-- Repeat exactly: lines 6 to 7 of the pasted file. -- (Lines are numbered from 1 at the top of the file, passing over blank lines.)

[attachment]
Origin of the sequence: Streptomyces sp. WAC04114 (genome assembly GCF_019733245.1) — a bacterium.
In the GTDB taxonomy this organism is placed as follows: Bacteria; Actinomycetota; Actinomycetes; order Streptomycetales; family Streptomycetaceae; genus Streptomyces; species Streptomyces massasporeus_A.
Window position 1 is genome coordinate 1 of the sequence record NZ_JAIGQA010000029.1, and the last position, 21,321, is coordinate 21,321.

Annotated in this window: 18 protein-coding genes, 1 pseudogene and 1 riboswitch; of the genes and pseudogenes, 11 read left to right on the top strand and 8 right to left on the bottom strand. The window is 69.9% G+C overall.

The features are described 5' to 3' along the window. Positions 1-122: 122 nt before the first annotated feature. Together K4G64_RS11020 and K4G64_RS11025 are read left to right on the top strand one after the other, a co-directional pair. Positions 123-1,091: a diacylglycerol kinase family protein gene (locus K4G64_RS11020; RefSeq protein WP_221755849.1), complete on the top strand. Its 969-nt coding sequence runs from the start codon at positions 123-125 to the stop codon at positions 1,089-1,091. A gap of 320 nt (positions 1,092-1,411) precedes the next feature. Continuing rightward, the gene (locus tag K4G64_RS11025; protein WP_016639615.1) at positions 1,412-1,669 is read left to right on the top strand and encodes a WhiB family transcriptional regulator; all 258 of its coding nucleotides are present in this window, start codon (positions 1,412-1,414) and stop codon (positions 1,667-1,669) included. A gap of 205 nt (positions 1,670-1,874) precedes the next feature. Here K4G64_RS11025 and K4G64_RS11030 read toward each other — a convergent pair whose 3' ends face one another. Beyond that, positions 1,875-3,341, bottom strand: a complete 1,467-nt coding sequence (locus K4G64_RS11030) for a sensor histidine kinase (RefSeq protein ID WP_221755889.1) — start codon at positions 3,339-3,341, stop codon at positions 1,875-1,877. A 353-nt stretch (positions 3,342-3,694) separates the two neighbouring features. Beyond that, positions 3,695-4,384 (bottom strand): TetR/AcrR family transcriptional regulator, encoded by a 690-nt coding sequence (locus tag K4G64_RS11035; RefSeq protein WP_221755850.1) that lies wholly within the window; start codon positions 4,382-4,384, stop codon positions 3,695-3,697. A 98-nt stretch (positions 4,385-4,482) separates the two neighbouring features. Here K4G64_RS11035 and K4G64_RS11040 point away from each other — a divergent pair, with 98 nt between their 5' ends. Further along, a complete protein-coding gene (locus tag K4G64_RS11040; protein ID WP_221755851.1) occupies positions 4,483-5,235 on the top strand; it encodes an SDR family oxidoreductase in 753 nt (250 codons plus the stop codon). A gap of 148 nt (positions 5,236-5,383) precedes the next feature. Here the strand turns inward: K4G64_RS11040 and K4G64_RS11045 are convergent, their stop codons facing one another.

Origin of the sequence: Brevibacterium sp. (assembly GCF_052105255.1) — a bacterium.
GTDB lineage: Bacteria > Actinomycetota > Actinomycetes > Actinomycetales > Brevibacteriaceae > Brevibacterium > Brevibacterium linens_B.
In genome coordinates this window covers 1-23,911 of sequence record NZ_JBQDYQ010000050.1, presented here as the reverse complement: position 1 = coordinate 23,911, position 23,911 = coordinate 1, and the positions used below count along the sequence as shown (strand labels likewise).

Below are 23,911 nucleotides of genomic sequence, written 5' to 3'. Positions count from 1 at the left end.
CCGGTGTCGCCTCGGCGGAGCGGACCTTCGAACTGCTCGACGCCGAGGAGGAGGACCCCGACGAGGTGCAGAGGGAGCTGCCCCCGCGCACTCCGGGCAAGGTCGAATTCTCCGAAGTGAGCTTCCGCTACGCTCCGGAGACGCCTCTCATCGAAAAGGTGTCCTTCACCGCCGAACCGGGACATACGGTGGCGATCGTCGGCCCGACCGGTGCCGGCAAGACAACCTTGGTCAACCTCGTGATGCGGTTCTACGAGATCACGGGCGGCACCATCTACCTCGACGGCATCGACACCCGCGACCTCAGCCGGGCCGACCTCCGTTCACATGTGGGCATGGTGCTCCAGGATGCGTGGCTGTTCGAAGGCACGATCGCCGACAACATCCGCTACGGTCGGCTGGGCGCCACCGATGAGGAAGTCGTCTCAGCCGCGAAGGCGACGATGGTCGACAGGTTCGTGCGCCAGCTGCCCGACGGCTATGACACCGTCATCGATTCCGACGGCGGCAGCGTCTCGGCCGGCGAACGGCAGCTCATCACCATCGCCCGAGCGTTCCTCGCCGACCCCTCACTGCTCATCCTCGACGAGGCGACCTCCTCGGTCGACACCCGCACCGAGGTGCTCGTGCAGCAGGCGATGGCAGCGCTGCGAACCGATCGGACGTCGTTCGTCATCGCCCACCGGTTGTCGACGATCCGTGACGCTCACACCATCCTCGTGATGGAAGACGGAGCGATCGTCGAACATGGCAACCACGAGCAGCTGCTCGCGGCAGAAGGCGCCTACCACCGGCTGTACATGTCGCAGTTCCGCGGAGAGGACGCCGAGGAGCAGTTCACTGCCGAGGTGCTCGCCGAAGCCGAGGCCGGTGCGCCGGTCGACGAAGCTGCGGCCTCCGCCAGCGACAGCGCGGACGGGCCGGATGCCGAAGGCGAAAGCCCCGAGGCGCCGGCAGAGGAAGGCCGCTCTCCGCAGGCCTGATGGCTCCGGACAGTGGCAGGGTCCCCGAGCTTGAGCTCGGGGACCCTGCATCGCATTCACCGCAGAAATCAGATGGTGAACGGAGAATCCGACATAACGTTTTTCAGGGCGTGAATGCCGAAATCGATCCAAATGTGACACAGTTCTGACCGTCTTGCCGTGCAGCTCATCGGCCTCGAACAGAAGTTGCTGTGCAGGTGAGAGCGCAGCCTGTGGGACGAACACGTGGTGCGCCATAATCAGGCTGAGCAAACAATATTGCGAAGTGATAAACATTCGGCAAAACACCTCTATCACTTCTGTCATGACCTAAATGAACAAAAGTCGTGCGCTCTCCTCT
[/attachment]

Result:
Origin of the sequence: Brevibacterium sp. (assembly GCF_052105255.1) — a bacterium.
GTDB lineage: Bacteria > Actinomycetota > Actinomycetes > Actinomycetales > Brevibacteriaceae > Brevibacterium > Brevibacterium linens_B.